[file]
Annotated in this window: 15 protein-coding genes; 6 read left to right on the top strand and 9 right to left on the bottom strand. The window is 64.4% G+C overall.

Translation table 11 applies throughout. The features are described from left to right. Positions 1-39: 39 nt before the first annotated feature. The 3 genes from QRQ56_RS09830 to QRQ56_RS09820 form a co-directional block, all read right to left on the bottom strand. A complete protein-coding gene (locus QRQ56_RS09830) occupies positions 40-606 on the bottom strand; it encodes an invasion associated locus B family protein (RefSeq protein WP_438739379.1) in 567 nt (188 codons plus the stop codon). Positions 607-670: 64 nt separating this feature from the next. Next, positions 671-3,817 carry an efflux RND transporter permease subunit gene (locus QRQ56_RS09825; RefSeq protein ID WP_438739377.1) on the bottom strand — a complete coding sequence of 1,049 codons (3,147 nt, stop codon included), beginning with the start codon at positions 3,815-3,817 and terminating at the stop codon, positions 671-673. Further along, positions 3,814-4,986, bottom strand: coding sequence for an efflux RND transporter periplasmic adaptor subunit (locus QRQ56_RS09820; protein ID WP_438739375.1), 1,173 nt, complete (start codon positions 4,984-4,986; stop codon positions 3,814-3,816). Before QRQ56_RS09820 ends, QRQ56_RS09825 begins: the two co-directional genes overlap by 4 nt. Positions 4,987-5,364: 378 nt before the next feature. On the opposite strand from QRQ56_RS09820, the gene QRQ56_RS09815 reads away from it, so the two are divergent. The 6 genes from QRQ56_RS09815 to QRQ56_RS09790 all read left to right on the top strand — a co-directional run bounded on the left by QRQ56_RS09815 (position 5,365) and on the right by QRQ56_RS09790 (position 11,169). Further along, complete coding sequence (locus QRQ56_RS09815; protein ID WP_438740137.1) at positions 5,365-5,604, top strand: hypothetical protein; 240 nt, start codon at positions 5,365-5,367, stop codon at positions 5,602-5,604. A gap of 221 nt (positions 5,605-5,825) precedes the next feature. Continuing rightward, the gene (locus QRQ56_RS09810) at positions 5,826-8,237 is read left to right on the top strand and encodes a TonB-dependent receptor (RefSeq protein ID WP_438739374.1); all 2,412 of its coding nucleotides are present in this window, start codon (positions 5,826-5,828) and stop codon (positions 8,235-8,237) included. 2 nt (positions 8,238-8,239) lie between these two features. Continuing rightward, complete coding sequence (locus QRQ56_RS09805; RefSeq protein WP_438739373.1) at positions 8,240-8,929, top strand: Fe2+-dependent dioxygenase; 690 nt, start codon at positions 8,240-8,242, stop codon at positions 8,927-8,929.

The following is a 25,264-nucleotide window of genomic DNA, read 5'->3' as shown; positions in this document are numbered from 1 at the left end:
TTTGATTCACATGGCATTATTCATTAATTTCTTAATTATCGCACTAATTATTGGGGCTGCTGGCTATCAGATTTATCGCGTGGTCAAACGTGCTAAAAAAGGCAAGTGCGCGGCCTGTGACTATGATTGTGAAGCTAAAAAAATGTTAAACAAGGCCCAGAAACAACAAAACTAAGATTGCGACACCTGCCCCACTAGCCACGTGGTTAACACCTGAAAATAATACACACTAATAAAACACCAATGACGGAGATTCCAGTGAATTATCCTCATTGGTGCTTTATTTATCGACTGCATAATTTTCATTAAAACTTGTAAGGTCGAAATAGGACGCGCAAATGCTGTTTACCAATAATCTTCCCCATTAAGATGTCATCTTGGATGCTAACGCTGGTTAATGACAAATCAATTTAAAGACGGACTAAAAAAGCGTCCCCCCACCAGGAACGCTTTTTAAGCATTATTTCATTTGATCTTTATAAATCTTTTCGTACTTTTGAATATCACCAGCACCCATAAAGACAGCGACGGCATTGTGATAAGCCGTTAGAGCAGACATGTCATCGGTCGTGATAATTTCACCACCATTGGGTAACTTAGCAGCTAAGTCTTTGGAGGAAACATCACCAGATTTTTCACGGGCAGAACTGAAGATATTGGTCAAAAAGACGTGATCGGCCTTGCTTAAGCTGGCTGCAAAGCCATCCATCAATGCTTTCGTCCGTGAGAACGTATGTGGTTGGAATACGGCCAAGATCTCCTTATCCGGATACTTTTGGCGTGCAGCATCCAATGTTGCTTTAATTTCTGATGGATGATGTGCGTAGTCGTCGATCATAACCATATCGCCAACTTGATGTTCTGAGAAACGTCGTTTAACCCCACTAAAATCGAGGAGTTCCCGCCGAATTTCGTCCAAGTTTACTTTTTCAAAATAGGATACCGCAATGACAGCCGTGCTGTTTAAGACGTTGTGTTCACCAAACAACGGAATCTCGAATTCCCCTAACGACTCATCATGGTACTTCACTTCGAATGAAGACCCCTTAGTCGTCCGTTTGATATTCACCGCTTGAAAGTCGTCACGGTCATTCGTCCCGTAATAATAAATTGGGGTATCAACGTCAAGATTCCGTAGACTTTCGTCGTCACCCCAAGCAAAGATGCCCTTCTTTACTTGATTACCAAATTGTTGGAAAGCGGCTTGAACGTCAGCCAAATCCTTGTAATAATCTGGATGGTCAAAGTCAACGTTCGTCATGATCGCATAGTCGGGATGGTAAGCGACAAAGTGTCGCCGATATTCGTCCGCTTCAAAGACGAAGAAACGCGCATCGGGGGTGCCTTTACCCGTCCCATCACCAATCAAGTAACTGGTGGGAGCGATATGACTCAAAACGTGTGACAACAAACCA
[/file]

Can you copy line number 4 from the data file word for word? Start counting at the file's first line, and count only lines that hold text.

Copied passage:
TTTGATTCACATGGCATTATTCATTAATTTCTTAATTATCGCACTAATTATTGGGGCTGCTGGCTATCAGATTTATCGCGTGGTCAAACGTGCTAAAAAAGGCAAGTGCGCGGCCTGTGACTATGATTGTGAAGCTAAAAAAATGTTAAACAAGGCCCAGAAACAACAAAACTAAGATTGCGACACCTGCCCCACTAGCCACGTGGTTAACACCTGAAAATAATACACACTAATAAAACACCAATGACGGAGATTCCAGTGAATTATCCTCATTGGTGCTTTATTTATCGACTGCATAATTTTCATTAAAACTTGTAAGGTCGAAATAGGACGCGCAAATGCTGTTTACCAATAATCTTCCCCATTAAGATGTCATCTTGGATGCTAACGCTGGTTAATGACAAATCAATTTAAAGACGGACTAAAAAAGCGTCCCCCCACCAGGAACGCTTTTTAAGCATTATTTCATTTGATCTTTATAAATCTTTTCGTACTTTTGAATATCACCAGCACCCATAAAGACAGCGACGGCATTGTGATAAGCCGTTAGAGCAGACATGTCATCGGTCGTGATAATTTCACCACCATTGGGTAACTTAGCAGCTAAGTCTTTGGAGGAAACATCACCAGATTTTTCACGGGCAGAACTGAAGATATTGGTCAAAAAGACGTGATCGGCCTTGCTTAAGCTGGCTGCAAAGCCATCCATCAATGCTTTCGTCCGTGAGAACGTATGTGGTTGGAATACGGCCAAGATCTCCTTATCCGGATACTTTTGGCGTGCAGCATCCAATGTTGCTTTAATTTCTGATGGATGATGTGCGTAGTCGTCGATCATAACCATATCGCCAACTTGATGTTCTGAGAAACGTCGTTTAACCCCACTAAAATCGAGGAGTTCCCGCCGAATTTCGTCCAAGTTTACTTTTTCAAAATAGGATACCGCAATGACAGCCGTGCTGTTTAAGACGTTGTGTTCACCAAACAACGGAATCTCGAATTCCCCTAACGACTCATCATGGTACTTCACTTCGAATGAAGACCCCTTAGTCGTCCGTTTGATATTCACCGCTTGAAAGTCGTCACGGTCATTCGTCCCGTAATAATAAATTGGGGTATCAACGTCAAGATTCCGTAGACTTTCGTCGTCACCCCAAGCAAAGATGCCCTTCTTTACTTGATTACCAAATTGTTGGAAAGCGGCTTGAACGTCAGCCAAATCCTTGTAATAATCTGGATGGTCAAAGTCAACGTTCGTCATGATCGCATAGTCGGGATGGTAAGCGACAAAGTGTCGCCGATATTCGTCCGCTTCAAAGACGAAGAAACGCGCATCGGGGGTGCCTTTACCCGTCCCATCACCAATCAAGTAACTGGTGGGAGCGATATGACTCAAAACGTGTGACAACAAACCA